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f4-mmr-12-04-4995: Galectin-3 (gal-3) silencing inhibits the expression of β-catenin. Following transfection with either control or gal-3-specific small interfering (si)RNA for 24 h, human umbilical smooth muscle cells (HUSMCs) were incubated for 48 h in the presence or absence of 50 μg/ml oxidized low-density lipoprotein (oxLDL). β-catenin expression was measured by reverse transcription-quantitative polymerase chain reaction (RT-qPCR) and western blotting. β-catenin representative (A and B) western blotting and (C) RT-qPCR results are shown. GAPDH expression was used to normalize protein expression levels. (B) The respective densitometric measurement results are given. The band density of HUSMCs transfected with either scramble siRNA was defined as the control and set to 1. The data are presented as the mean ± standard deviation from three independent experiments. *P<0.05, vs. the control. #P<0.05, vs. oxLDL. (D) The confocal images of HUSMC transfected with either control or gal-3-specific siRNA using anti-β-catenin (red) antibodies, followed by DAPI nuclear counter staining (blue) are shown. The merged images containing all markers are also shown (magnification, ×630).

Mentions: To further elucidate the molecular mechanism underlying the gal-3-mediated oxLDL-induced activation and transformation of HUSMCs, the present study investigated whether Wnt/β-catenin signaling was involved in the process. The basis for these experiments was provided by the well-documented role of gal-3 in Wnt/β-catenin signaling (22), as well as the association between Wnt/β-catenin signaling and phenotypic changes in murine VSMCs (23). Following treatment with oxLDL, the protein expression levels of β-catenin increased; however, the mRNA expression levels of β-catenin remained unchanged. The present study subsequently investigated the expression levels of β-catenin using RT-qPCR and western blotting, following gal-3 knockdown. Silencing of gal-3 significantly reduced the oxLDL-induced protein expression levels of β-catenin (Fig. 4A and B). However, no changes were observed in the mRNA expression levels of β-catenin following treatment with gal-3 siRNA (Fig. 4C). In the gal3 siRNA-transfected and control cells, the subcellular distribution of β-catenin was examined by immunofluorescence staining and confocal microscopy. Reduced expression levels of β-catenin were observed not only in the cytoplasm but also in the nucleus (Fig. 4D). These data suggest that gal-3 has an important role in oxLDL-induced increases in β-catenin expression.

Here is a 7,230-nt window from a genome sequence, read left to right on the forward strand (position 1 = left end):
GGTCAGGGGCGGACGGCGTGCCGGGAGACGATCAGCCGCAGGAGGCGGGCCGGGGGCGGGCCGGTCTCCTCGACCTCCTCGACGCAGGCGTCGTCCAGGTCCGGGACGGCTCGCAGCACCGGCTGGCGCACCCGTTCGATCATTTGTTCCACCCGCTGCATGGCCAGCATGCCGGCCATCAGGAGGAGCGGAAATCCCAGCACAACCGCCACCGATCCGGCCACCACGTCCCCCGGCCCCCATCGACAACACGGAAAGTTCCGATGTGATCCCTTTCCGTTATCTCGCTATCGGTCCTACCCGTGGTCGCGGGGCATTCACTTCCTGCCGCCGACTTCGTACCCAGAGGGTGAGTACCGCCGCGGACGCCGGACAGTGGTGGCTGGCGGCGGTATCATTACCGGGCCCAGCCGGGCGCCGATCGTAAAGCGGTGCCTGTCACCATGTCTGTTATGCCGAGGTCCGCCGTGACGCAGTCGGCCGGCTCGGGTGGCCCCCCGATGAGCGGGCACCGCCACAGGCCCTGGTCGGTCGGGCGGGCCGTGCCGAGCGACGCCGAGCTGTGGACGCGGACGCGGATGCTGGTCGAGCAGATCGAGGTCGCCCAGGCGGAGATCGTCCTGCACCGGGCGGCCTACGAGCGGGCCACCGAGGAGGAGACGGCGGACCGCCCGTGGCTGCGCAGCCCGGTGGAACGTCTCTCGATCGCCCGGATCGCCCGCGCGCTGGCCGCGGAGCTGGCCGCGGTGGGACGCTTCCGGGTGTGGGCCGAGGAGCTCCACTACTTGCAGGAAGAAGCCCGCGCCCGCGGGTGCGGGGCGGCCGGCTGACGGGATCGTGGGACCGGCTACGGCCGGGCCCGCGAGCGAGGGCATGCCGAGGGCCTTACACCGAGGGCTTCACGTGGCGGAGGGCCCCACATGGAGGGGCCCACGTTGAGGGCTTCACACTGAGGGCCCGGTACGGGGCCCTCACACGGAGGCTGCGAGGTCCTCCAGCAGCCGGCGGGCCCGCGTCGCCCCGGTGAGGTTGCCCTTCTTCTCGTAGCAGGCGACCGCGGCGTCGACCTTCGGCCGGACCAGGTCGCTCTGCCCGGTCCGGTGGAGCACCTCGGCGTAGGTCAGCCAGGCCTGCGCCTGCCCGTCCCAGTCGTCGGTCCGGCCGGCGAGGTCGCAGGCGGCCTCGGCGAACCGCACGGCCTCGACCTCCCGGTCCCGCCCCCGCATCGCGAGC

Galectin-3-induced oxidized low-density lipoprotein promotes the phenotypic transformation of vascular smooth muscle cells.

Tian L, Chen K, Cao J, Han Z, Gao L, Wang Y, Fan Y, Wang C - Mol Med Rep (2015)

Galectin-3 (gal-3) silencing inhibits the expression of β-catenin. Following transfection with either control or gal-3-specific small interfering (si)RNA for 24 h, human umbilical smooth muscle cells (HUSMCs) were incubated for 48 h in the presence or absence of 50 μg/ml oxidized low-density lipoprotein (oxLDL). β-catenin expression was measured by reverse transcription-quantitative polymerase chain reaction (RT-qPCR) and western blotting. β-catenin representative (A and B) western blotting and (C) RT-qPCR results are shown. GAPDH expression was used to normalize protein expression levels. (B) The respective densitometric measurement results are given. The band density of HUSMCs transfected with either scramble siRNA was defined as the control and set to 1. The data are presented as the mean ± standard deviation from three independent experiments. *P<0.05, vs. the control. #P<0.05, vs. oxLDL. (D) The confocal images of HUSMC transfected with either control or gal-3-specific siRNA using anti-β-catenin (red) antibodies, followed by DAPI nuclear counter staining (blue) are shown. The merged images containing all markers are also shown (magnification, ×630).
© Copyright Policy - open-access
Related In: Results  -  Collection

License
Show All Figures
getmorefigures.php?uid=PMC4581830&req=5